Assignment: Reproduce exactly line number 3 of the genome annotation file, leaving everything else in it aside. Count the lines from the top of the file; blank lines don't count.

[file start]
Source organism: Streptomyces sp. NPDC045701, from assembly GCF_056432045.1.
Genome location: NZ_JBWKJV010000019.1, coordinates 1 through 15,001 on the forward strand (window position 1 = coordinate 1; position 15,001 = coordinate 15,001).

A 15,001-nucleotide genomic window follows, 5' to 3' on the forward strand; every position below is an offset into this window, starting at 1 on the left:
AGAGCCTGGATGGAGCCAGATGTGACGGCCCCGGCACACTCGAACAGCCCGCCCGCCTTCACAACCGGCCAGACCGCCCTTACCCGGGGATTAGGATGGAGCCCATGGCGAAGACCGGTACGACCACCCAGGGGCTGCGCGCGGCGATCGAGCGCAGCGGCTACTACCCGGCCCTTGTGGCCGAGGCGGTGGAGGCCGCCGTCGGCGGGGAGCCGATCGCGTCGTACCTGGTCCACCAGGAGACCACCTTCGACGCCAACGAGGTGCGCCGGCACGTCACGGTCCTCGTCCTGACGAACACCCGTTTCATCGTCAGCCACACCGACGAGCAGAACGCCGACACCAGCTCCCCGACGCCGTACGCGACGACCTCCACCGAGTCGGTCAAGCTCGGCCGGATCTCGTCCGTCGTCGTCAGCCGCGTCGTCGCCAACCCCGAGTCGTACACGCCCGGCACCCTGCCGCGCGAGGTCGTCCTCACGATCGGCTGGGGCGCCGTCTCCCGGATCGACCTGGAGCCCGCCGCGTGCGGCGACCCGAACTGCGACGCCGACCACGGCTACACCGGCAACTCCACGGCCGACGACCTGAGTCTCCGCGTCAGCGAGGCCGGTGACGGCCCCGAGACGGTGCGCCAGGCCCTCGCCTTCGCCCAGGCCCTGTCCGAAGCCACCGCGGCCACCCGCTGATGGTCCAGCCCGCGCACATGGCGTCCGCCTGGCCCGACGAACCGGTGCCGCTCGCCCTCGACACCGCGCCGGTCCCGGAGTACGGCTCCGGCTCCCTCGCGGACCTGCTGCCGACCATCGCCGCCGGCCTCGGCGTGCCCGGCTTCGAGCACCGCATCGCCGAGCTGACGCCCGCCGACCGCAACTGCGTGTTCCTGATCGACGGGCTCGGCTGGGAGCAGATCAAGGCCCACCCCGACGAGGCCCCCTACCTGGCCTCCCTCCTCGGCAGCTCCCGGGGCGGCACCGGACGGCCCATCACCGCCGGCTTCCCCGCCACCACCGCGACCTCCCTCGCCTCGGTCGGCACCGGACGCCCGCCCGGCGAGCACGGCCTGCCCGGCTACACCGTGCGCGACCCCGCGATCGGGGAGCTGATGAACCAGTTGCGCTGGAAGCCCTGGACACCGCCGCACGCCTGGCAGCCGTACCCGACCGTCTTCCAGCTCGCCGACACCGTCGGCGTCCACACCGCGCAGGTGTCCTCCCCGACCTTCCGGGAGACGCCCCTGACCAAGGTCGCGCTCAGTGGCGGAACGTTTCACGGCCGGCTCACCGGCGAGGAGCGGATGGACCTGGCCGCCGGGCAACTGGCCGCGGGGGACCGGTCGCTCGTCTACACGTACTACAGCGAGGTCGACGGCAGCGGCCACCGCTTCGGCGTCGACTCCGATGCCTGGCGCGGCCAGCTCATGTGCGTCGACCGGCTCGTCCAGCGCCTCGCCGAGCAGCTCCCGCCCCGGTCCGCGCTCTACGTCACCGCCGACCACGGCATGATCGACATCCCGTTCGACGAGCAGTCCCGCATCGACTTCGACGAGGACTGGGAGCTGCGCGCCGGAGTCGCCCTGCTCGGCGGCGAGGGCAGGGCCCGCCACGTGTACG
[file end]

A 15,001-nucleotide genomic window follows, 5' to 3' on the forward strand; every position below is an offset into this window, starting at 1 on the left: